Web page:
Words go on travelling from voice
to voice while the phones are still
and the wires hum in the cold.
and then dark winter birds settle
slowly on the crossbars, where huddled
they caw out their loneliness.
for them the March world is white
and barely alive.
The train to Providence
moans somewhere near the end
of town, and the churning of metal
on metal from so many miles away
is only a high thin note trilling
the frozen air.
Years ago I lived
not far from here, grown to fat
and austerity, a man who came
closely shaven to breakfast and ate
in silence and left punctually, alone,
So it was I saw it all
and turned away to where snow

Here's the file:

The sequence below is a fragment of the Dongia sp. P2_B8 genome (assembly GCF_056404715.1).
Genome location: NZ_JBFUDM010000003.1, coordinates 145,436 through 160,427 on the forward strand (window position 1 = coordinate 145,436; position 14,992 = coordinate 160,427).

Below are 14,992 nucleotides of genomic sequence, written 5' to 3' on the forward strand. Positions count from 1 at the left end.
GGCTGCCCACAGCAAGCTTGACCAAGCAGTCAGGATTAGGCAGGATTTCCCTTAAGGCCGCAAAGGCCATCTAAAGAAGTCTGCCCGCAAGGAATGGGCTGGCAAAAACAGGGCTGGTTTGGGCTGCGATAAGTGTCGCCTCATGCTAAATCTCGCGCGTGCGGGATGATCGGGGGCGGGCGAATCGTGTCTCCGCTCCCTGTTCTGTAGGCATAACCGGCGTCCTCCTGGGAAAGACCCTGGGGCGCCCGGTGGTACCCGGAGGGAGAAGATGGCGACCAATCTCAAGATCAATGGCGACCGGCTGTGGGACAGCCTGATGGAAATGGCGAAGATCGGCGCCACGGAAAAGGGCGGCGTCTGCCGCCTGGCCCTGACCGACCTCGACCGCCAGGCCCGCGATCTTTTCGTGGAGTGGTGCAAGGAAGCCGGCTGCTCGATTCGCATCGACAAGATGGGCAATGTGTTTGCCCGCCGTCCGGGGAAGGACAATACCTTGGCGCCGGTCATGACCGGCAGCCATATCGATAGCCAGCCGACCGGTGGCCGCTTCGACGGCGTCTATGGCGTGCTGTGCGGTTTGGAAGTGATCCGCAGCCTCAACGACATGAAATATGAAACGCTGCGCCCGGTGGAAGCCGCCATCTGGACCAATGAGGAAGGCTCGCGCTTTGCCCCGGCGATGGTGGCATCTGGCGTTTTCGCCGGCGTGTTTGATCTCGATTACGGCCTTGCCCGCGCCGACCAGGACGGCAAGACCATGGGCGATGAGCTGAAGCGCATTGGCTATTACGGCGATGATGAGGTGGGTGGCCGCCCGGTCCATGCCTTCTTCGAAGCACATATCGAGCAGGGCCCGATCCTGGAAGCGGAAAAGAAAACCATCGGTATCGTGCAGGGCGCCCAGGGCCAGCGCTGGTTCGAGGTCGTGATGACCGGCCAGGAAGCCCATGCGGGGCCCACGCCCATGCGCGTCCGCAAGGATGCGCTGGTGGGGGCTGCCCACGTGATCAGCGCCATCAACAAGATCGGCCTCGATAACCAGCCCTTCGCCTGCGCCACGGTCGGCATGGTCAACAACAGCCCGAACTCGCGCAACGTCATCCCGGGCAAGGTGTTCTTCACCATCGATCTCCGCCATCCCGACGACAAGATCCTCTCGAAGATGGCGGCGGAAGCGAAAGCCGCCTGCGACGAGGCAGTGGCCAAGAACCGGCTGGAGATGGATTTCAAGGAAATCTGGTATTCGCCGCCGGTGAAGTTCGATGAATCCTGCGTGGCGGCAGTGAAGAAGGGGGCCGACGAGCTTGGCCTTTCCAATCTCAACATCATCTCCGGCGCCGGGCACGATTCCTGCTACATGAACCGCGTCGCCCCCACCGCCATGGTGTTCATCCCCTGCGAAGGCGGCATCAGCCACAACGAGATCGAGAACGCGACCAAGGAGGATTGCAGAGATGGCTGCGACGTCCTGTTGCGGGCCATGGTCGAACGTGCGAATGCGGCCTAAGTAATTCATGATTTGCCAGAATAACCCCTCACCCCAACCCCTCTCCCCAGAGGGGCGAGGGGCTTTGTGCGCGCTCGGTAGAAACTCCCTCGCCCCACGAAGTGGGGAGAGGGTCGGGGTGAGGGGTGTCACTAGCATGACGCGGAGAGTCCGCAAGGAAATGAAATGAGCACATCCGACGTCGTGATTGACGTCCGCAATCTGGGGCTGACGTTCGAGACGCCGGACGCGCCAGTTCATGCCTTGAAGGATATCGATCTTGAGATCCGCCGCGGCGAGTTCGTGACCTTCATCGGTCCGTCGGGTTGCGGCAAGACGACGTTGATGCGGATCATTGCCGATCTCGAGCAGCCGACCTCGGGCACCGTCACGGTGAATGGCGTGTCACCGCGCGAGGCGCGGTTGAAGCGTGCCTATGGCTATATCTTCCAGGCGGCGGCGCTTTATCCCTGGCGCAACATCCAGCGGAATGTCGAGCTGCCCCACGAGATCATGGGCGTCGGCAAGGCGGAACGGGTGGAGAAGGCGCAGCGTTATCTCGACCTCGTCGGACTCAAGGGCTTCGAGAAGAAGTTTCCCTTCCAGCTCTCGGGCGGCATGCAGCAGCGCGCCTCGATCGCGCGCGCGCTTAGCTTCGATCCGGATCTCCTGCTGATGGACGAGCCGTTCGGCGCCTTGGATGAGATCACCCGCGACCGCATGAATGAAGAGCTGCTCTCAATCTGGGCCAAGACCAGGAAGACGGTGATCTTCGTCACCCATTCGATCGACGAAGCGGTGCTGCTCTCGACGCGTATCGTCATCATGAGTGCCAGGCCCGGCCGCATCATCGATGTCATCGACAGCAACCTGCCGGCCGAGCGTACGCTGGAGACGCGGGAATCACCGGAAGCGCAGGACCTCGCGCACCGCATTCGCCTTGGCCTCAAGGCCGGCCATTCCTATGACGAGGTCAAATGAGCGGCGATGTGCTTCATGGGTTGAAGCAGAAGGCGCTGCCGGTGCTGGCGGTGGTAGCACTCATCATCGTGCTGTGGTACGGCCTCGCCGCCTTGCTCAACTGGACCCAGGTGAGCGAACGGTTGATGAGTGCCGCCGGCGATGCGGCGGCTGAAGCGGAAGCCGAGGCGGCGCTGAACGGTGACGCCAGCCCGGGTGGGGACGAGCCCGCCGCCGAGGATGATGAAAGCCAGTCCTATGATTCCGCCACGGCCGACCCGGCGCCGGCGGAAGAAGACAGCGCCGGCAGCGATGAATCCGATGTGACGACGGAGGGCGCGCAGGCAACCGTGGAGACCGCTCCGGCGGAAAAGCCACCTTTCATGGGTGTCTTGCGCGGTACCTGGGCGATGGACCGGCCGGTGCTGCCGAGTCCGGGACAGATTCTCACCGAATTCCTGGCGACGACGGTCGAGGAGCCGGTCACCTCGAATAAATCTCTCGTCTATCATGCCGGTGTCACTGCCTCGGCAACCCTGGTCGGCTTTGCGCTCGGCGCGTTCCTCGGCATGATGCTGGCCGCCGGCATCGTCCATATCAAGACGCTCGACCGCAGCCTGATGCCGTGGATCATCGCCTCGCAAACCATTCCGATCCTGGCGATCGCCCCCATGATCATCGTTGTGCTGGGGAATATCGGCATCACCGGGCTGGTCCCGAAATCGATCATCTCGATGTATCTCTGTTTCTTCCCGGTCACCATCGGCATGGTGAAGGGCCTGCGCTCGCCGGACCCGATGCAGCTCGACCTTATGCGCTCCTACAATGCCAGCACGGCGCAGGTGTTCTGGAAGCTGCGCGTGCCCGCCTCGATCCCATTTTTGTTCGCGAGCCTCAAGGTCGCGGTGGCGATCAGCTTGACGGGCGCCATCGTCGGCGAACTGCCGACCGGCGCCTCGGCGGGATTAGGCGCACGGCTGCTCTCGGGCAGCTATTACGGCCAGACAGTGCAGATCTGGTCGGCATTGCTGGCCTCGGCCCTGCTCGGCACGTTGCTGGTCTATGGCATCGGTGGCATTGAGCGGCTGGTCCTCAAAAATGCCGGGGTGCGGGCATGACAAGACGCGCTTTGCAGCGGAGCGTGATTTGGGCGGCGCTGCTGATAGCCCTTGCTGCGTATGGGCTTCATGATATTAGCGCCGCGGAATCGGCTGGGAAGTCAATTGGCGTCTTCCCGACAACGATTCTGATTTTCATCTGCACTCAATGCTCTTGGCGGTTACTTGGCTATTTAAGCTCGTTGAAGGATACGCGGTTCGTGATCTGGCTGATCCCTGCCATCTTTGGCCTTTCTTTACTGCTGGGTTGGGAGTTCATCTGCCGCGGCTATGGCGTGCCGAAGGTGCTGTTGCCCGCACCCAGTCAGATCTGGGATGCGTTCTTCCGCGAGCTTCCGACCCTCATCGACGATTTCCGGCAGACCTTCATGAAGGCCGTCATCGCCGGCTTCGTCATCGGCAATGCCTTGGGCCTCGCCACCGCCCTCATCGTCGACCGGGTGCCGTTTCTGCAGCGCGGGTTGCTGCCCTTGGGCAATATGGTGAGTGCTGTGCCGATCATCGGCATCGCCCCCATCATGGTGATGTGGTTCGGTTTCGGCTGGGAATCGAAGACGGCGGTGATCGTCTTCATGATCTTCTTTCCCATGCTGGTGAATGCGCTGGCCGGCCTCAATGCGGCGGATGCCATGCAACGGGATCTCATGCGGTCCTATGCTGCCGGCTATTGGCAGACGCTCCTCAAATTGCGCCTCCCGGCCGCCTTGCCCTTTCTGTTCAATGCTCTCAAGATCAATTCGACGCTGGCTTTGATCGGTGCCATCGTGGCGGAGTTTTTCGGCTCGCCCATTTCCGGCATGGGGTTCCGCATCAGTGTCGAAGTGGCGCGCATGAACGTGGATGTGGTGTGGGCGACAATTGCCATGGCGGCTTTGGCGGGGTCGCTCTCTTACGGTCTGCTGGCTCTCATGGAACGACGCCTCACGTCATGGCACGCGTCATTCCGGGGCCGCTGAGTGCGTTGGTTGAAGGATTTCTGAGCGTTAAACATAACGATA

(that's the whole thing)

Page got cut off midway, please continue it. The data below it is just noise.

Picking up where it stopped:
fell into snow and the wind spoke
in the incomprehensible syllable
of wind, and I could be anyone:
a man whose life lay open before him,
a book with no ending, a widow
bearing white carnations at dusk
to a hillside graveyard turned
to blank rubble, a cinder floating
down to earth and blinking slowly out,
too small to mean a thing, too tired
to even sigh.
If life comes back,
as we are told it does, each time one
step closer to the edge of truth,
then I am ready for the dawn
that calls a sullen boy from sleep
rubbing his eyes on a white window
and knowing none of it can last the day.
by Philip Levine
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